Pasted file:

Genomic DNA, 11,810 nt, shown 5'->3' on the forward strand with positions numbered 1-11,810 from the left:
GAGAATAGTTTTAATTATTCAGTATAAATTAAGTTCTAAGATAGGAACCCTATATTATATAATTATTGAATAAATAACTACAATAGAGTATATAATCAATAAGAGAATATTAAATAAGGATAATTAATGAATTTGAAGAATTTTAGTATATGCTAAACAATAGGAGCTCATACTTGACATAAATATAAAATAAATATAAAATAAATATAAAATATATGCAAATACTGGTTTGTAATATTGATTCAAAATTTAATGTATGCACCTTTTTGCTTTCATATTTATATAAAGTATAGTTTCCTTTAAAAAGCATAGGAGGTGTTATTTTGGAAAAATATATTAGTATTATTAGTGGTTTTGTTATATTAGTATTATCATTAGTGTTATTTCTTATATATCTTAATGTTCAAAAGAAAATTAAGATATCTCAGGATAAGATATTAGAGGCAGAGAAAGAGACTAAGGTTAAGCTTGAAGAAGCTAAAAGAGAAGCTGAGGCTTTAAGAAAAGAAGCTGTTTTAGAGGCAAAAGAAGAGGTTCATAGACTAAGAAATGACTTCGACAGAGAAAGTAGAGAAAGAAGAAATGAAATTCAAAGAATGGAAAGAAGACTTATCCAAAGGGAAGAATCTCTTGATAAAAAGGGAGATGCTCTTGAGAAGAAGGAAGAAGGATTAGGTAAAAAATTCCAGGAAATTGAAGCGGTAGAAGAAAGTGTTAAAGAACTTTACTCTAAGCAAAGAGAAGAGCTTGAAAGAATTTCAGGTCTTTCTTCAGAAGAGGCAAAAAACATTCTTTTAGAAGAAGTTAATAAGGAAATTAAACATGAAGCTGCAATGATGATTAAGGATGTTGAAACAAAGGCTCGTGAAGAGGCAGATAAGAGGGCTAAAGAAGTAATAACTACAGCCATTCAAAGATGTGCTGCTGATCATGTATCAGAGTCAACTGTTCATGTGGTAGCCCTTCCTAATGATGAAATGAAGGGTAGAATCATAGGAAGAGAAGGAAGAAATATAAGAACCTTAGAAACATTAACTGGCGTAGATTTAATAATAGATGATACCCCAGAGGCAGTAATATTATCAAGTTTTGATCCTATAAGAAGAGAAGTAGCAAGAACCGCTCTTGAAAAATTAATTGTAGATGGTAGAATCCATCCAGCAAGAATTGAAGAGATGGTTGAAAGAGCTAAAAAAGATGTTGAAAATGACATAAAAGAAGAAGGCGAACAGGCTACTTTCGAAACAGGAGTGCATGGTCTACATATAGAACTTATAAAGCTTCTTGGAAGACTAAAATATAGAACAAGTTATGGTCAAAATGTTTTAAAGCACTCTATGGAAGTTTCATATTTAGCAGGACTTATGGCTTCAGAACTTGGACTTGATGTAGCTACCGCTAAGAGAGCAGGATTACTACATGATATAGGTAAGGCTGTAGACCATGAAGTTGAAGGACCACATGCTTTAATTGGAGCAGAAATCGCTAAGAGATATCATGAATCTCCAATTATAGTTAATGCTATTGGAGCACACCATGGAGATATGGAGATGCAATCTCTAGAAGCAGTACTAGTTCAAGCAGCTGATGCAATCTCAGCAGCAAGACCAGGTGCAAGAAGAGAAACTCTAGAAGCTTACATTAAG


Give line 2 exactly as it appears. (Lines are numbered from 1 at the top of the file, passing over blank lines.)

GAGAATAGTTTTAATTATTCAGTATAAATTAAGTTCTAAGATAGGAACCCTATATTATATAATTATTGAATAAATAACTACAATAGAGTATATAATCAATAAGAGAATATTAAATAAGGATAATTAATGAATTTGAAGAATTTTAGTATATGCTAAACAATAGGAGCTCATACTTGACATAAATATAAAATAAATATAAAATAAATATAAAATATATGCAAATACTGGTTTGTAATATTGATTCAAAATTTAATGTATGCACCTTTTTGCTTTCATATTTATATAAAGTATAGTTTCCTTTAAAAAGCATAGGAGGTGTTATTTTGGAAAAATATATTAGTATTATTAGTGGTTTTGTTATATTAGTATTATCATTAGTGTTATTTCTTATATATCTTAATGTTCAAAAGAAAATTAAGATATCTCAGGATAAGATATTAGAGGCAGAGAAAGAGACTAAGGTTAAGCTTGAAGAAGCTAAAAGAGAAGCTGAGGCTTTAAGAAAAGAAGCTGTTTTAGAGGCAAAAGAAGAGGTTCATAGACTAAGAAATGACTTCGACAGAGAAAGTAGAGAAAGAAGAAATGAAATTCAAAGAATGGAAAGAAGACTTATCCAAAGGGAAGAATCTCTTGATAAAAAGGGAGATGCTCTTGAGAAGAAGGAAGAAGGATTAGGTAAAAAATTCCAGGAAATTGAAGCGGTAGAAGAAAGTGTTAAAGAACTTTACTCTAAGCAAAGAGAAGAGCTTGAAAGAATTTCAGGTCTTTCTTCAGAAGAGGCAAAAAACATTCTTTTAGAAGAAGTTAATAAGGAAATTAAACATGAAGCTGCAATGATGATTAAGGATGTTGAAACAAAGGCTCGTGAAGAGGCAGATAAGAGGGCTAAAGAAGTAATAACTACAGCCATTCAAAGATGTGCTGCTGATCATGTATCAGAGTCAACTGTTCATGTGGTAGCCCTTCCTAATGATGAAATGAAGGGTAGAATCATAGGAAGAGAAGGAAGAAATATAAGAACCTTAGAAACATTAACTGGCGTAGATTTAATAATAGATGATACCCCAGAGGCAGTAATATTATCAAGTTTTGATCCTATAAGAAGAGAAGTAGCAAGAACCGCTCTTGAAAAATTAATTGTAGATGGTAGAATCCATCCAGCAAGAATTGAAGAGATGGTTGAAAGAGCTAAAAAAGATGTTGAAAATGACATAAAAGAAGAAGGCGAACAGGCTACTTTCGAAACAGGAGTGCATGGTCTACATATAGAACTTATAAAGCTTCTTGGAAGACTAAAATATAGAACAAGTTATGGTCAAAATGTTTTAAAGCACTCTATGGAAGTTTCATATTTAGCAGGACTTATGGCTTCAGAACTTGGACTTGATGTAGCTACCGCTAAGAGAGCAGGATTACTACATGATATAGGTAAGGCTGTAGACCATGAAGTTGAAGGACCACATGCTTTAATTGGAGCAGAAATCGCTAAGAGATATCATGAATCTCCAATTATAGTTAATGCTATTGGAGCACACCATGGAGATATGGAGATGCAATCTCTAGAAGCAGTACTAGTTCAAGCAGCTGATGCAATCTCAGCAGCAAGACCAGGTGCAAGAAGAGAAACTCTAGAAGCTTACATTAAG